The Texas ruling against Obamacare is a boon to Medicare-for-all

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The Texas ruling finding the Affordable Care Act unconstitutional is ludicrous in its reasoning and unlikely to survive appeal. It argues, in short, that since Congress removed the penalty from the individual mandate, the individual mandate is no longer a tax; because the individual mandate is not a tax, it is no longer constitutional; and if the mandate is no longer constitutional, the entire law must be judged unconstitutional. To do anything else would be, of course, immodest. As Judge Reed O’Connor writes, courts “are not tasked with, nor are they suited to, policymaking.” Yes, he is literally writing that as he tries to overturn Obamacare with a stroke of his pen. You can almost hear the “lol” he must’ve deleted from the first draft. “If you were ever tempted to think that right-wing judges weren’t activist — that they were only ‘enforcing the Constitution’ or ‘reading the statute’ — this will persuade you to knock it off,” wrote law professor Nicholas Bagley. “This is insanity in print, and it will not stand up on appeal.” You might spy a hole in O’Connor’s reasoning: Wasn’t it Congress that chose to remove the penalty from the individual mandate without choosing to repeal all of Obamacare? And as such, isn’t it quite clear that Congress intended Obamacare to stand even without an individual mandate imposing a penalty? Ah, but O’Connor has thought of this. He says that since the Congress that repealed the individual mandate was working through budget reconciliation and couldn’t repeal the mandate, “the 2017 Congress had no intent with respect to the Individual Mandate’s severability” (“severability” refers to whether a provision can be severed from a law while the law still stands). And he goes on to say that even if he’s wrong, and the 2017 Congress did intend to do what it did, what it intended to do was to leave the mandate intact but penalty-less, thus leaving it unconstitutional, thus leaving the whole law unconstitutional. If this doesn’t make sense to you, that’s because it doesn’t make sense. Even the Trump administration didn’t want the judge to go this far. The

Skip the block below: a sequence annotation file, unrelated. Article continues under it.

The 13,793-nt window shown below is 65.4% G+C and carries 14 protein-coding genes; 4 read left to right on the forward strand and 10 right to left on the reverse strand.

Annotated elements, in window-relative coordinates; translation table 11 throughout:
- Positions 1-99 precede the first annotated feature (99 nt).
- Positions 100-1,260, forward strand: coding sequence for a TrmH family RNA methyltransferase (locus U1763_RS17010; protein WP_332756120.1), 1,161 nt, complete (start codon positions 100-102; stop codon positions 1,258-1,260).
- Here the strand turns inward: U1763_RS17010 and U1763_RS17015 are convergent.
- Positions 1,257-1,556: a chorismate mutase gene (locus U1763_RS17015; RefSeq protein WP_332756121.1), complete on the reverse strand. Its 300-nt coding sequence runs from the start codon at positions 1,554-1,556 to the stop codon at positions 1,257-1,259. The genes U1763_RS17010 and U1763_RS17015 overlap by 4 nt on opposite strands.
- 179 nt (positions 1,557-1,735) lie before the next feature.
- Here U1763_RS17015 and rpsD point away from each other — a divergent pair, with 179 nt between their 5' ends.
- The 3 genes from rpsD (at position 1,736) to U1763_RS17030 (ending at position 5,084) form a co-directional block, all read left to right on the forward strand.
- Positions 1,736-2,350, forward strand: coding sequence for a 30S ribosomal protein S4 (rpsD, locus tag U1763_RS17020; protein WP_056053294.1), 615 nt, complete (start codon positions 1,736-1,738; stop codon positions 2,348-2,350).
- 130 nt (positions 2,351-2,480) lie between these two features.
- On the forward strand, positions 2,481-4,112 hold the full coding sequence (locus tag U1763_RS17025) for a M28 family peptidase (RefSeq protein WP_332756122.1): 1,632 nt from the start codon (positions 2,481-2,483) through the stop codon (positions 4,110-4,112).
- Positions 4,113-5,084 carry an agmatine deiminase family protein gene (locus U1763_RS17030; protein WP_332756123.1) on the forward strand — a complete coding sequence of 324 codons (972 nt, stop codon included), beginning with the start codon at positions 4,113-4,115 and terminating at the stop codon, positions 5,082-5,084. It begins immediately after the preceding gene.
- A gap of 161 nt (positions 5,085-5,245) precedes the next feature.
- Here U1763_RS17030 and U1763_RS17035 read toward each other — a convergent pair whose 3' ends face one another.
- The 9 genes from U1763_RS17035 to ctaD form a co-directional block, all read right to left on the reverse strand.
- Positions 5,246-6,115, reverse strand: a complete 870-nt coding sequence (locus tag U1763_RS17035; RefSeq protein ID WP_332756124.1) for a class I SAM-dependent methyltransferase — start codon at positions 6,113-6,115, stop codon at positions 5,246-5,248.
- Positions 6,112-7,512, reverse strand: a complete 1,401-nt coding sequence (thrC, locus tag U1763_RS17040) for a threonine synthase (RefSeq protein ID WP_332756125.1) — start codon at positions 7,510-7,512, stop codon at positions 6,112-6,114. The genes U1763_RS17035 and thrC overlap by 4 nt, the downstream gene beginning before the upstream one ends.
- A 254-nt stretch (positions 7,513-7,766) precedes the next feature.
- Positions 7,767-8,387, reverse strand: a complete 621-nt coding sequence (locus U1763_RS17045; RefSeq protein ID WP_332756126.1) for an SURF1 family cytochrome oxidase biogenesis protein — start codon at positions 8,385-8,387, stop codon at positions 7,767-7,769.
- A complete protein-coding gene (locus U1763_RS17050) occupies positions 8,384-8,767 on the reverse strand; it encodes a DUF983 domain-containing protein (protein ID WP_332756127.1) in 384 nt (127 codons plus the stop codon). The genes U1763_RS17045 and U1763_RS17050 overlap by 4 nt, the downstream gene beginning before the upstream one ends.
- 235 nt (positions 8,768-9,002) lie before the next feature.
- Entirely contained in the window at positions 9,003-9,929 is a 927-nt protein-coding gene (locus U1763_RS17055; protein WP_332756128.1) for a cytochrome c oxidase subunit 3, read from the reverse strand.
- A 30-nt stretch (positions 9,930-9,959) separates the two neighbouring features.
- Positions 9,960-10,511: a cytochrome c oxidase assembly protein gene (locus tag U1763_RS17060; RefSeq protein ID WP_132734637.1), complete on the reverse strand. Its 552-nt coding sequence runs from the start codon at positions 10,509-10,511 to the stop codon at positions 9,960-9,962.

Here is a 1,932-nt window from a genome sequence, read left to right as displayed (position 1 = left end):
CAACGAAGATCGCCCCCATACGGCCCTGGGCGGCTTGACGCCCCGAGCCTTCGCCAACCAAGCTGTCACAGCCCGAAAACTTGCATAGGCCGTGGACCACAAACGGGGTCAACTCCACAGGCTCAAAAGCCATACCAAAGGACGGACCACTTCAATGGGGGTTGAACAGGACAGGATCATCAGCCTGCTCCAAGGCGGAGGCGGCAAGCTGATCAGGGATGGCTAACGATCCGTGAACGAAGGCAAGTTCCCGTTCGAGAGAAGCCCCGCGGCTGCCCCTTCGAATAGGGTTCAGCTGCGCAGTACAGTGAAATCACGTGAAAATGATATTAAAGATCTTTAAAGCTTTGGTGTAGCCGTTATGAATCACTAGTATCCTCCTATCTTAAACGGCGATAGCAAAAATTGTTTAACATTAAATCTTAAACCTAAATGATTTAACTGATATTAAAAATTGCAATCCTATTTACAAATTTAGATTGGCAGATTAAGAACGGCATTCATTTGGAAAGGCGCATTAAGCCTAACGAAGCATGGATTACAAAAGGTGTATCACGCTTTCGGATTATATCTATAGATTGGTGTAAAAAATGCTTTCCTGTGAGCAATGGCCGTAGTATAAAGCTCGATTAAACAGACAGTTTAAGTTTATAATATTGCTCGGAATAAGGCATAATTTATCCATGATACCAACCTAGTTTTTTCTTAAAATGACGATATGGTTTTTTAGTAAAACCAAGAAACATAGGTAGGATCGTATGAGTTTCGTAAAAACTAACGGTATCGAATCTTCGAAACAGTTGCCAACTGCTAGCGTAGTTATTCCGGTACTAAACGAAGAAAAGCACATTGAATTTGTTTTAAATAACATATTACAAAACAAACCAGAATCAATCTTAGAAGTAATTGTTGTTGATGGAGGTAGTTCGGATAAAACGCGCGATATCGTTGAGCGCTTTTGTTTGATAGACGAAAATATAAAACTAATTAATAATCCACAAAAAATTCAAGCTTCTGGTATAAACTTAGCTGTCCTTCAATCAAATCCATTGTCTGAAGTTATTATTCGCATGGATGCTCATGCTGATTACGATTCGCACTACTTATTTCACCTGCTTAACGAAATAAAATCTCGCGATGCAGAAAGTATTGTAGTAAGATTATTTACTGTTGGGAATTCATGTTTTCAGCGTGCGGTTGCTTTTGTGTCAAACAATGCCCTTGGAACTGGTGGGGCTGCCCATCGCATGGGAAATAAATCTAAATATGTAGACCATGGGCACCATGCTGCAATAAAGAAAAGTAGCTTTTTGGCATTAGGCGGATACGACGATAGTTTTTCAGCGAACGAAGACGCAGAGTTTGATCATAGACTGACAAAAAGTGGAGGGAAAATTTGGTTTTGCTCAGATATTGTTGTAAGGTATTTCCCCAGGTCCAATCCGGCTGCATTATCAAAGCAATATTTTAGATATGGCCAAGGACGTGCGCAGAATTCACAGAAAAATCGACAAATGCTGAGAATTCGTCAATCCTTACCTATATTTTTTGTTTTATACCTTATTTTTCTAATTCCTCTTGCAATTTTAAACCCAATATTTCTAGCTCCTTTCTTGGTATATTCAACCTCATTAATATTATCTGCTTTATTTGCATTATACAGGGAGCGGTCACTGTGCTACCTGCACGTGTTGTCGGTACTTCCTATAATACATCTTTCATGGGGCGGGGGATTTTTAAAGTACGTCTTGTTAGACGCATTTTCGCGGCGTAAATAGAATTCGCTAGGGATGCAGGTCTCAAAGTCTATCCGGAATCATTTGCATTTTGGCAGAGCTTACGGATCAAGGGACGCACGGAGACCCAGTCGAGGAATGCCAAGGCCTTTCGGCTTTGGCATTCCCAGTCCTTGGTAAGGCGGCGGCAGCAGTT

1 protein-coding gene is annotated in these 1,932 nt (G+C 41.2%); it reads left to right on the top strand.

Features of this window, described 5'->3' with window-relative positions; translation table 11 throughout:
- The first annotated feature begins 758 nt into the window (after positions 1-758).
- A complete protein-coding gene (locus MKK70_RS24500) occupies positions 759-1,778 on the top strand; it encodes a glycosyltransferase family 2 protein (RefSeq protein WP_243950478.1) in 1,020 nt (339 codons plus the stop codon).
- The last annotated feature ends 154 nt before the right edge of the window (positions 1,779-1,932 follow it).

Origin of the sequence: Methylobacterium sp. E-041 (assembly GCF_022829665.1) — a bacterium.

The Texas ruling against Obamacare is a boon to Medicare-for-all

2 thoughts on “The Texas ruling against Obamacare is a boon to Medicare-for-all

    • That’s right! It’s a No Brainer. But get ready, it will be like fighting a Monster like non other. There will be Wolf’s in sheep’s Clothing, who will say they’re running for President on Medicare for All, but don’t believe it. Just look to see if they ever lied in the past about something. GO BERNIE GO!

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